Session 8 Credit Reporting and Scoring

 
My online students are to read about credit reporting, watch a short video, and then participate in a discussion board about what each thinks are the two most important items displayed on a credit report, and why they are important.  Below is what I posted for them.  Mortgage and auto lenders – please tell about creative ways that you qualify an applicant who has a thin credit file.
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Session 8 Credit Reporting and Scoring
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Some of you are working ahead, and there have already been questions about credit reporting and scoring.  These are complex topics that we could likely develop an entire course around!
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Lenders do use credit reports and/or scores to make the decision whether to lend and if so, at what rates.  Today, prospective landlords, insurance companies, and even employers may make decisions about us based on consumer reports.  Fair or unfair, right or wrong, that’s the way it is for now.
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Credit reports are indeed important in our financial lives, and I certainly want to be sure that the information on mine is accurate.  Over the years I’ve had many errors on my credit reports but have never experienced difficulty getting them corrected.  Others have not been so fortunate.  Some of you may have already watched the eye-opening CBS 20/20 segment from February 2013, “40 Million Mistakes: Is your credit report accurate?” (see earlier announcement).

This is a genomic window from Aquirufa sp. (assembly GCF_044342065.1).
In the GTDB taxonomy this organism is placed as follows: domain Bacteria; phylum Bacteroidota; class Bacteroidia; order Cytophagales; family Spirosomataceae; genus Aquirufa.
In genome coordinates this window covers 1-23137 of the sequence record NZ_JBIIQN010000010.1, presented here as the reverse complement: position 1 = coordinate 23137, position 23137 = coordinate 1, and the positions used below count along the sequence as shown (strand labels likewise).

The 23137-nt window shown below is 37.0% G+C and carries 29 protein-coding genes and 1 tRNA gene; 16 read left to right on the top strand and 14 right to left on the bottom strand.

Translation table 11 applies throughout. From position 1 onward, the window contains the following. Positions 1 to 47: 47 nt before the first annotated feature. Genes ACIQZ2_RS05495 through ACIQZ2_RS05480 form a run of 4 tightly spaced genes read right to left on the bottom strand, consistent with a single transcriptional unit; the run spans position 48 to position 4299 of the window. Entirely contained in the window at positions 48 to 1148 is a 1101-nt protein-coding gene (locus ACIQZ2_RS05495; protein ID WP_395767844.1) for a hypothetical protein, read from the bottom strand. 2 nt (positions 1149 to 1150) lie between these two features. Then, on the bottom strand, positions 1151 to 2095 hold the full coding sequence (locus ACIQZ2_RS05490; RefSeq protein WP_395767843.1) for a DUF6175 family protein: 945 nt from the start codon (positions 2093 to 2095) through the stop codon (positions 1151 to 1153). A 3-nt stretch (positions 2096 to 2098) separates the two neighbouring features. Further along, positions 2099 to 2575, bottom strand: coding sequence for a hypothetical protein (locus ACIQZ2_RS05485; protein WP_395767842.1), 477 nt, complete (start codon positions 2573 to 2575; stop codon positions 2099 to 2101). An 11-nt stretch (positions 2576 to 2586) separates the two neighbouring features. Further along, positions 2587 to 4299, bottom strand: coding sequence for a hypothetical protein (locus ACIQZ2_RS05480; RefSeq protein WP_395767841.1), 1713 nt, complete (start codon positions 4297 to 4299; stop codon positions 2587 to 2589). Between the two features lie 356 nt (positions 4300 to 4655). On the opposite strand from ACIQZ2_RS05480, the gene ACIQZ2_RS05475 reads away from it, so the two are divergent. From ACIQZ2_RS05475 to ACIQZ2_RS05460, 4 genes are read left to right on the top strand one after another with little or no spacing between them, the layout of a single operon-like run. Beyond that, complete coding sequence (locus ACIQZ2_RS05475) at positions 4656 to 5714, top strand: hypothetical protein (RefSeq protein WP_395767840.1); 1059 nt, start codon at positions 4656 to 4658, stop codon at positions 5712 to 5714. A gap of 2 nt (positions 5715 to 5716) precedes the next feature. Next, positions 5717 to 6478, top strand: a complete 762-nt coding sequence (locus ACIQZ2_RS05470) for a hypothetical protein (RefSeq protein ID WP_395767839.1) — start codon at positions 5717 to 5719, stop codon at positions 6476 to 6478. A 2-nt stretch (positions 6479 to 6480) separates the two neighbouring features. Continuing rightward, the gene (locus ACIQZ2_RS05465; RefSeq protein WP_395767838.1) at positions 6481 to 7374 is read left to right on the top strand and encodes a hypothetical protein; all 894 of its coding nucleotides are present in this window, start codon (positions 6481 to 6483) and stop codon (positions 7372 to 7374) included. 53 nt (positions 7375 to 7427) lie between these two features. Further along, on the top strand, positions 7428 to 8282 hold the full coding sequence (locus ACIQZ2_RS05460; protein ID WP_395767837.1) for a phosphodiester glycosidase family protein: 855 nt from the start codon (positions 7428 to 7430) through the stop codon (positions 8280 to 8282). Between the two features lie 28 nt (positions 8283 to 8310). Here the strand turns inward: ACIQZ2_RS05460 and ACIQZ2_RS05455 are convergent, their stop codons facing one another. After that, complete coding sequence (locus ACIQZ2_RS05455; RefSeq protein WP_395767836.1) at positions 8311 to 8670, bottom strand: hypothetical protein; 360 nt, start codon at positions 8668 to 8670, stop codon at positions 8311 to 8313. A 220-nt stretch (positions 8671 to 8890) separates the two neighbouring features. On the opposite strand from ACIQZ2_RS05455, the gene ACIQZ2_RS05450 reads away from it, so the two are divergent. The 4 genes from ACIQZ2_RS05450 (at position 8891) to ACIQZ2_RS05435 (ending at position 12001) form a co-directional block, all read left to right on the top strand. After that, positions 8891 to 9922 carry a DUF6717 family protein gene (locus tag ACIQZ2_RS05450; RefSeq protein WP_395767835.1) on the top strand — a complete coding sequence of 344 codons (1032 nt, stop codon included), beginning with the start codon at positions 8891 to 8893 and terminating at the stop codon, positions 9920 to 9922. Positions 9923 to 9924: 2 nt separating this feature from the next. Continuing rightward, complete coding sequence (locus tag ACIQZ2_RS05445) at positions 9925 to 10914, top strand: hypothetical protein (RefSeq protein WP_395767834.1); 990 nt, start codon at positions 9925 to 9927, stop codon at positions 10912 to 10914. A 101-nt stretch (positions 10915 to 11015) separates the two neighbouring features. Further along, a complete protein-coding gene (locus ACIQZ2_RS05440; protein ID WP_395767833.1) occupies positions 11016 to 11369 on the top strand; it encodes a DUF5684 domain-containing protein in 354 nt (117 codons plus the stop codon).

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Allen Wyatt in the 2008 “Understanding Your Credit Reportvideo gives the credit score a much loftier status than I do (the “all-important FICO score”).  Moreover, he states, “The pivotal part of your whole credit report is your FICO score; it should be prominently displayed in any credit report you review.”
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But your FICO score is not even a part of your credit report.  It is a three-digit score based upon information from a report.
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Credit bureaus use many different scoring models, even within the same credit bureau. Each bureau can use dozens of different credit score models based on the requirements of different lenders,” Credit Karma explainsEach credit score model has a slightly different formula that takes into account over 200 different factors of your credit report.”  The company also notes, “Because there are hundreds of credit scores that measure many different probabilities, consumers should not be overly concerned with the type of score or even their number.”
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The Fair Isaac Corporation (the “FICO” people) tells us that 65% of a credit score is related to payment history and amounts owed.  So as it turns out, some of the things that can increase your score also make financial sense!
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We will talk more about carelessness, ID theft and fraud later in the course, and Credit Karma may come up with regard to carelessness.  If you’d like an estimated credit score, use FICO’s credit score estimator or another one for which you do not disclose identity information.
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There are fraudulent credit repair companies that are perfectly willing to pull you into legal hot water, provided you send them a few bucks!  In fact, they can do nothing for you – legally anyhow – that you cannot do for yourself.  For more information about this, see the FTC’s “Credit Repair: How to Help Yourself“.